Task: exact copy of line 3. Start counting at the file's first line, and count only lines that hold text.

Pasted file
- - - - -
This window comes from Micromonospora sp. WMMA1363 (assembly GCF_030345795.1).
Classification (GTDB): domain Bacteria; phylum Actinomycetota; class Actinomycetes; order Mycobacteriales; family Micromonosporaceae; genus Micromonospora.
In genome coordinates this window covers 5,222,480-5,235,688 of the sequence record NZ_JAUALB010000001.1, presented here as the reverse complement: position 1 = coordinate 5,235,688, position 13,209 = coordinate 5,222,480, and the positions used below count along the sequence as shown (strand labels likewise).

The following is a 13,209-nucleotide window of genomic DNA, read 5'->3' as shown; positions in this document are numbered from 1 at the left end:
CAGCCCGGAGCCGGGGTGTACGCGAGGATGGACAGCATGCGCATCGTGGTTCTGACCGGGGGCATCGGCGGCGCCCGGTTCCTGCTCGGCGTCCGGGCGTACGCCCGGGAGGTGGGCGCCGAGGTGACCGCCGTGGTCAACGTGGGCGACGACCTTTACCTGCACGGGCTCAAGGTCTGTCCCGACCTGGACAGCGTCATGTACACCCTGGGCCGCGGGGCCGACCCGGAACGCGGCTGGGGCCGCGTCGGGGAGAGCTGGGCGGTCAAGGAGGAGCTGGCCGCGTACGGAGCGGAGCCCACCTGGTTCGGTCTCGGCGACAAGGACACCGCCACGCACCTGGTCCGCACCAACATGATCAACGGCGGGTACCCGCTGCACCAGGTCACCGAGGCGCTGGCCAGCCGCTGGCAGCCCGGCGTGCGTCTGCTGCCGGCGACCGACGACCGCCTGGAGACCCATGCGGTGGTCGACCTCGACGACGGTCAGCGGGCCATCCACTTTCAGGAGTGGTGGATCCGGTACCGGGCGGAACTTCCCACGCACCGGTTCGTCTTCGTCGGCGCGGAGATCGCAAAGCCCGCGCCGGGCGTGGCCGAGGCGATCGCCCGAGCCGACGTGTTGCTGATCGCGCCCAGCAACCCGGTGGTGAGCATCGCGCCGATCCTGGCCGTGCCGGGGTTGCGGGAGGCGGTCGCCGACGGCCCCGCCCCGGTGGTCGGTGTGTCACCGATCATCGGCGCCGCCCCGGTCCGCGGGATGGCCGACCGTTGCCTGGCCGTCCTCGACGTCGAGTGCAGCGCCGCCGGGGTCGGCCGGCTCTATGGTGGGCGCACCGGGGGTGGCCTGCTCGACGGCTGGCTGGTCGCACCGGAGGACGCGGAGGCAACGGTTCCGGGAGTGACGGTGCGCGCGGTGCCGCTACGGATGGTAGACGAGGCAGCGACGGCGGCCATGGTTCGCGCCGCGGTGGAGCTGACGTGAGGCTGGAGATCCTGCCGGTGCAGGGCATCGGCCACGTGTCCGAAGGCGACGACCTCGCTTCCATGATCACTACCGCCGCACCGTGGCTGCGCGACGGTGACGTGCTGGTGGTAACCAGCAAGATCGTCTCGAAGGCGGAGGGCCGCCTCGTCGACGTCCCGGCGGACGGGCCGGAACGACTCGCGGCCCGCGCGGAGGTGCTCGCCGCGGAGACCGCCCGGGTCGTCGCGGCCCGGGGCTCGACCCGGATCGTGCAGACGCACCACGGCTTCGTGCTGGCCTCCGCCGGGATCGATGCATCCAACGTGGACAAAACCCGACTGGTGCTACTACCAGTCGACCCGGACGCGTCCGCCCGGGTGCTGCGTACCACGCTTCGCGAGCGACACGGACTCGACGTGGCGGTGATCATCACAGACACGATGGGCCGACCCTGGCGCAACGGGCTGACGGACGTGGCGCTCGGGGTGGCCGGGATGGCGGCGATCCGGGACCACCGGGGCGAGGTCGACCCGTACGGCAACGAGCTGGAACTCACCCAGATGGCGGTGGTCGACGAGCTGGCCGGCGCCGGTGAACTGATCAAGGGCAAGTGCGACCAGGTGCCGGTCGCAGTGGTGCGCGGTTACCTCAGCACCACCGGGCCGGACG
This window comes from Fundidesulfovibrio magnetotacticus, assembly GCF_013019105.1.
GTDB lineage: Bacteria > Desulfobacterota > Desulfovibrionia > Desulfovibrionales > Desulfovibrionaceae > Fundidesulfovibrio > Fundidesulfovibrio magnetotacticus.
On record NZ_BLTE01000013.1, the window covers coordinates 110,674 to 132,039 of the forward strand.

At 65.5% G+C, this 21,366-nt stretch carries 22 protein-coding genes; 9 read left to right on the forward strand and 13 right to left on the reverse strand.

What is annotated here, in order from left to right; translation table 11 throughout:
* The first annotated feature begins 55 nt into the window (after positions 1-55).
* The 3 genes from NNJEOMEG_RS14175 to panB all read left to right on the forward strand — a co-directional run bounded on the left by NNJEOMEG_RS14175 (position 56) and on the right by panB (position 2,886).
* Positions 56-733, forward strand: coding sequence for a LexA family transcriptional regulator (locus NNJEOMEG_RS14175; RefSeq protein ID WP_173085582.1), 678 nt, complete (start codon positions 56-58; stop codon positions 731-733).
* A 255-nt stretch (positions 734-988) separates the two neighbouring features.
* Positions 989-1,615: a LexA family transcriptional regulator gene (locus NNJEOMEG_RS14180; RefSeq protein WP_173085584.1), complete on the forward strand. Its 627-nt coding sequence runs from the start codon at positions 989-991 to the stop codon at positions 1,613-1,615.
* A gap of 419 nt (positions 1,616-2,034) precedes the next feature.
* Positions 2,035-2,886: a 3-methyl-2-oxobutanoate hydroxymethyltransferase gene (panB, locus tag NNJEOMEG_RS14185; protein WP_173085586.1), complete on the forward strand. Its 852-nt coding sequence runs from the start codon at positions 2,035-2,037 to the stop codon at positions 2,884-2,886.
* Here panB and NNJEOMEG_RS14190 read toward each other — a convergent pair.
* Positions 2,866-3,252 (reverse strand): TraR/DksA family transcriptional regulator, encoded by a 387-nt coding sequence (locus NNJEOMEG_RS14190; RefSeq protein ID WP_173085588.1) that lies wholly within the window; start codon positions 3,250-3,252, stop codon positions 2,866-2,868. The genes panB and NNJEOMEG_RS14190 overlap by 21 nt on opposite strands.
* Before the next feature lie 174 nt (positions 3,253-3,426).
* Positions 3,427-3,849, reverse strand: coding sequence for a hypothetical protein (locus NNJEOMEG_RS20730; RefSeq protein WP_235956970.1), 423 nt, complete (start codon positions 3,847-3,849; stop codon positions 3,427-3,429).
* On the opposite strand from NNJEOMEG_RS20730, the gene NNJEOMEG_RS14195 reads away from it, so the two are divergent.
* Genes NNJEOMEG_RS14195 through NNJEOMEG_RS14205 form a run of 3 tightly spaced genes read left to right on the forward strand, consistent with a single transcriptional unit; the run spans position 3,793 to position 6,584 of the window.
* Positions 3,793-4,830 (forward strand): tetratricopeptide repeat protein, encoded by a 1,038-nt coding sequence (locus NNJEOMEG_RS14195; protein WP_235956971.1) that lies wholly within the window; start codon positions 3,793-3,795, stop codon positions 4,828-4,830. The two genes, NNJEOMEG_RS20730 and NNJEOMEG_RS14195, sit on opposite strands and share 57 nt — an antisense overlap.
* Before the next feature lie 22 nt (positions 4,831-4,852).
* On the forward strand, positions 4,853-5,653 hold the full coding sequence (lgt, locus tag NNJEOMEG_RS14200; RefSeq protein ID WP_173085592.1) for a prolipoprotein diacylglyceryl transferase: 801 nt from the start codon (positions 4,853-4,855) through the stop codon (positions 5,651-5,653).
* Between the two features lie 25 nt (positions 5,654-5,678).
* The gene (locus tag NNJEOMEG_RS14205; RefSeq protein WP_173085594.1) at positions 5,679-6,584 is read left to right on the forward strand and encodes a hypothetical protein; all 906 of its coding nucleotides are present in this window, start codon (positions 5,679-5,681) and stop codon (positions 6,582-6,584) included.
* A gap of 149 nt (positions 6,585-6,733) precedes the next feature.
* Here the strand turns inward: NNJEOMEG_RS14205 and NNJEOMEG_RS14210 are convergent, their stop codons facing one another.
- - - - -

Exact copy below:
In genome coordinates this window covers 5,222,480-5,235,688 of the sequence record NZ_JAUALB010000001.1, presented here as the reverse complement: position 1 = coordinate 5,235,688, position 13,209 = coordinate 5,222,480, and the positions used below count along the sequence as shown (strand labels likewise).